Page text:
Summer Holiday Getaway

Busiest Friday for traffic this year

22 July 2010

  • Busy weekend for traffic but staggered departure to mitigate worst bottlenecks
  • 47% of Brits less likely to holiday abroad due to economy
  • Routes to South-west likely to be busiest

This Friday (23 July) is likely to be the busiest of the year so far for traffic, as the majority of schools in England break up for the summer and more families choose to 'staycation' in the UK, according to AA Roadwatch.

Congestion is likely to build up from lunchtime on Friday as getaway traffic mixes with commuter traffic on popular routes and the weekend will also be busier than usual as families stagger their departures.


AA/Populus research* has shown that the economic climate has made AA members less likely to holiday abroad (47%), so this summer will again see more Brits staying closer to home.

Those least likely to be digging out their passports are the Northern Irish (56%) followed by those in the South-west and Wales (both 49%). Those in the West Midlands (45%) are least likely to let the economy affect their travel plans.

Busiest routes

In total, around 14 million cars are expected on the roads with routes to the South-west likely to be the busiest and congestion is also expected on main routes to the coast, cross-channel ports and major airports.


Drivers planning to travel southbound on the M6 should be aware that it will be closed overnight from junctions 11 (Cannock, Wolverhampton) to 7 (Great Barr interchange) on Friday night (10pm till 8am) and again on Saturday night (8pm till 10am) – two of the busiest nights of the year on one of the busiest sections of motorway in the country.

Paul Leather, AA patrol of the year, says: "You really will have an easier journey if you can avoid travelling at peak times, which is particularly welcome if you have children on board. Carry plenty of drinking water, food and things to keep them entertained."

Doing the basics

In queuing traffic, cars can quickly overheat, so the drivers are advised to do the basic checks (refer to the vehicle handbook for specific advice) before departing, paying particular attention to the cooling system and operation of the cooling fan. The acronym FLOWER is a useful reminder:

Fuel, Lights, Oil, Water, Electrics, and Rubber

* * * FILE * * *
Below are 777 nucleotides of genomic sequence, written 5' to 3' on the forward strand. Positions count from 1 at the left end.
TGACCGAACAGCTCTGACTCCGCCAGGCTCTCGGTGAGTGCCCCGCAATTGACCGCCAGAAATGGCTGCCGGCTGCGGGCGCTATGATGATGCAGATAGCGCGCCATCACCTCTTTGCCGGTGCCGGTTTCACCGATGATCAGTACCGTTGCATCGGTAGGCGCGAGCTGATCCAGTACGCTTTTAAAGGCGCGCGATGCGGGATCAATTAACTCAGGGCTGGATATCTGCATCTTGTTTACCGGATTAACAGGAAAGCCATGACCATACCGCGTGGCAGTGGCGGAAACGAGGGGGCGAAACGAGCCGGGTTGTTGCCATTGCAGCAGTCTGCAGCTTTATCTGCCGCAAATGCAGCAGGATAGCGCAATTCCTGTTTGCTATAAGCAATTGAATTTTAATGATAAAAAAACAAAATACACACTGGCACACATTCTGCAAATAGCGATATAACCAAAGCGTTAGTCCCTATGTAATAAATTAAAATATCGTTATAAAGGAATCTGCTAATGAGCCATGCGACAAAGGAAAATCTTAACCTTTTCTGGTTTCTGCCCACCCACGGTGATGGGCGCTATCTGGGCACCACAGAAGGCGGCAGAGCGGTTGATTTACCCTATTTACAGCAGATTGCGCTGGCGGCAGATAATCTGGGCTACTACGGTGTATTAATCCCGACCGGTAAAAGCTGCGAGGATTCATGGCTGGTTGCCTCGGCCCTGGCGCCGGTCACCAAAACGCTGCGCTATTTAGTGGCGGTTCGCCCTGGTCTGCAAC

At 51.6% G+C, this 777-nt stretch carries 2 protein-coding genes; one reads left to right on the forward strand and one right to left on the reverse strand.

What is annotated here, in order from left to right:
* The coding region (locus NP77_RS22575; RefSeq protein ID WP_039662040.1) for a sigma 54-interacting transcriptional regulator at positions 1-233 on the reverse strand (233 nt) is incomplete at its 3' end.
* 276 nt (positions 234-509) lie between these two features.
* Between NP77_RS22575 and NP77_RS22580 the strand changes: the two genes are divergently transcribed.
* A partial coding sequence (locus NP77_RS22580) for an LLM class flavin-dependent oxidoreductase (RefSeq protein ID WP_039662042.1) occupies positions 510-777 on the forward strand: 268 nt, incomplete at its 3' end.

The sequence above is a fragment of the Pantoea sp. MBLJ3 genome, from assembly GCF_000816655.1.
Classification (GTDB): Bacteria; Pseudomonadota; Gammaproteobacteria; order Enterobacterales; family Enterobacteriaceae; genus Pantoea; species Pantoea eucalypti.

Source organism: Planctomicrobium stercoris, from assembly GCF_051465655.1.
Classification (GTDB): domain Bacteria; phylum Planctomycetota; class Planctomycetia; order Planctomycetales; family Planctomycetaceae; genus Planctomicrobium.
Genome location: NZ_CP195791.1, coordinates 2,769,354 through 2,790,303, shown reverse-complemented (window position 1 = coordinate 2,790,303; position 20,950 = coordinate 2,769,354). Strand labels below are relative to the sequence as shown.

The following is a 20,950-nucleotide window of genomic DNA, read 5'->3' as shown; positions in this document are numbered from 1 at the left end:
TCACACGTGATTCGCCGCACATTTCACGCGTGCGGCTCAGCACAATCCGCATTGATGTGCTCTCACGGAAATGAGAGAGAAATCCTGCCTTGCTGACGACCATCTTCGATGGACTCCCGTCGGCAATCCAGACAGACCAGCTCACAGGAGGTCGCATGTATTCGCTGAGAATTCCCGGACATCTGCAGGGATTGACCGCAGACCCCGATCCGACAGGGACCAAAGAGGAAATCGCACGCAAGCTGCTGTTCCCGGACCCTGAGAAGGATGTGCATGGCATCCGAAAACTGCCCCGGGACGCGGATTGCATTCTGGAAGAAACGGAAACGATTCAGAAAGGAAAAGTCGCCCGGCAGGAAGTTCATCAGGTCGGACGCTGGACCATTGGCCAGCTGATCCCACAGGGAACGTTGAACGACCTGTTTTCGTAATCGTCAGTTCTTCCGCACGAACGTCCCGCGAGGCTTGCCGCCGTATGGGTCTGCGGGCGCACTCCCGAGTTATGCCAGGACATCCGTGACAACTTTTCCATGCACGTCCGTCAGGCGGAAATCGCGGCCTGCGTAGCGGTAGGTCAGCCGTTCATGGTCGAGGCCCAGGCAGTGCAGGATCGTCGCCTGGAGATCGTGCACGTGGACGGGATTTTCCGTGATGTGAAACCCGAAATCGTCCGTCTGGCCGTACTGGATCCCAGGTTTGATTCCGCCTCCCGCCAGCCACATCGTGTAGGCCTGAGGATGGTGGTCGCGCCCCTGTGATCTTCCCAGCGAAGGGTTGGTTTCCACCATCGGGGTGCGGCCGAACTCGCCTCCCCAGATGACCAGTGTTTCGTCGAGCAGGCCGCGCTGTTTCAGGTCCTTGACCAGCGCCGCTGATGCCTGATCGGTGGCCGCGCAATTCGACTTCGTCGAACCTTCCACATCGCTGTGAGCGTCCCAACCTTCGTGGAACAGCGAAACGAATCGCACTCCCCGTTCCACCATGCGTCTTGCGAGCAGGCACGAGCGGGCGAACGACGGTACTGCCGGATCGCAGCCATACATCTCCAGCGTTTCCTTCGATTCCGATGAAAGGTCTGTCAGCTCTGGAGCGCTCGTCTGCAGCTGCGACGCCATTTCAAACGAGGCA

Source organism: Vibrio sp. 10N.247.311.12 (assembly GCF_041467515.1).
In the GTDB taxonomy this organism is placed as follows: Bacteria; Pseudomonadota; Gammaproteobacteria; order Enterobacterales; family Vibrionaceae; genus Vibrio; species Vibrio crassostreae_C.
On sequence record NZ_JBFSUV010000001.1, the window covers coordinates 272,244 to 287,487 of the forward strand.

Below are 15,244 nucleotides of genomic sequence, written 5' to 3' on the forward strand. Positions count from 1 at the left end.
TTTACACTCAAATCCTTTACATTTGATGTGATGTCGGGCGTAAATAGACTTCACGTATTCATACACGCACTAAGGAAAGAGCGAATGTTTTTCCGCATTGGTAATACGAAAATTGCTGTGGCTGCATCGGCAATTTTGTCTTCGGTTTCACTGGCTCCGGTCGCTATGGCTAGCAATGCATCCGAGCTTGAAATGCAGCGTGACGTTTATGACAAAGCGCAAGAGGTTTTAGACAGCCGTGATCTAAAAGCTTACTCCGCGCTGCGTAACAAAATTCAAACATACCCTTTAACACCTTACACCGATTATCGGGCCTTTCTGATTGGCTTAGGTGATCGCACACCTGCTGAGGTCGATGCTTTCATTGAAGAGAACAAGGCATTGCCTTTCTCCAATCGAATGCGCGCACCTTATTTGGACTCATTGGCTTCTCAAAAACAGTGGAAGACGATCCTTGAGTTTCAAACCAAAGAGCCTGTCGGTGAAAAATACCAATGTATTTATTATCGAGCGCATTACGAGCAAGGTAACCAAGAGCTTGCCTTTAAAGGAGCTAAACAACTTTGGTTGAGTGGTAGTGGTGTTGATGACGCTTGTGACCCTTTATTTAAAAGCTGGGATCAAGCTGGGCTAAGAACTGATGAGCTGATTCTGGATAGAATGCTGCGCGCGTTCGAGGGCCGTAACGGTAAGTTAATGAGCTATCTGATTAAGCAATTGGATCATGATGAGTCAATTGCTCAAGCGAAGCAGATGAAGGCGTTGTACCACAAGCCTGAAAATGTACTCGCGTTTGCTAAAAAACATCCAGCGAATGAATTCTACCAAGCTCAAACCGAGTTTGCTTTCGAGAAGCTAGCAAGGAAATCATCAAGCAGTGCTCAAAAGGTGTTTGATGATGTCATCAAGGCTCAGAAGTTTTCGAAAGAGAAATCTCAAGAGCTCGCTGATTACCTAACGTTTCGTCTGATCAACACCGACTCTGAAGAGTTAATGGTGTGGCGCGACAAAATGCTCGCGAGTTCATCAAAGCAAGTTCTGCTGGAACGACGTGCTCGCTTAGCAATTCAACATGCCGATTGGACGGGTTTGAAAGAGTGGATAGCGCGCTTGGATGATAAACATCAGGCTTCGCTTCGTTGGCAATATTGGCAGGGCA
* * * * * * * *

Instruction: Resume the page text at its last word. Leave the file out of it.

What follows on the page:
Download and print our Flower Power, basic car checks leaflet and keep it in the car to help you remember what to check.

  • Fuel: keep at least a quarter of a tank of fuel, in case of unexpected delays
  • Lights: clean and check for blown bulbs and cracked lenses
  • Oil: cars can consume as much as a litre of oil every 1,000 miles, so check the level when the engine is cold
  • Water: check coolant and windscreen wash levels, topping up as required
  • Electrics: make sure that your electric radiator cooling fan starts running when the engine gets hot – check this by running the engine with the car stationary
  • Rubber: check tyre tread and pressures and increase pressure if carrying full load; inspect wiper blades for any damage and replace if necessary

Read seasonal driving advice »

Breakdown advice

The AA attended around 34,000 breakdowns last year when most of the schools in England broke up for summer and will have extra patrols on duty across the country this weekend.

If drivers have the misfortune of breaking down on the motorway, it is imperative that safety advice is followed.

Read more breakdown advice »

Preparing to travel

  • Plan your route in advance and allow plenty of time for the journey
  • Check local traffic and weather reports – call AA Roadwatch on 84322**
  • Travel when the roads are quieter
  • If tired, stop and drink one or two cups of coffee or other caffeinated drink and take a short nap of no more than 15-20 minutes
  • As one of their member benefits, personal AA members get 20% off food and drink at Moto service areas when they show their membership card
  • Check oil, coolant and windscreen wash levels, cooling fan operation, lights and tyre pressure (check when tyres are cold and increase pressure for heavy loads if necessary) and tread depth – not forgetting the spare and any caravan/trailer – before hitting the road
  • Pack the car safely being careful not to overload or obstruct vision
  • Keep plenty of refreshments on board and plan car games to keep children comfortable and happy throughout the journey

Join the discussion in the AA zone


22 July 2010

* AA/Populus panel research: 17,480 AA members interviewed online between 15-22 March 2010.

** Calls to AA Roadwatch cost up to 65p per minute. Calls should not last longer than 90 seconds.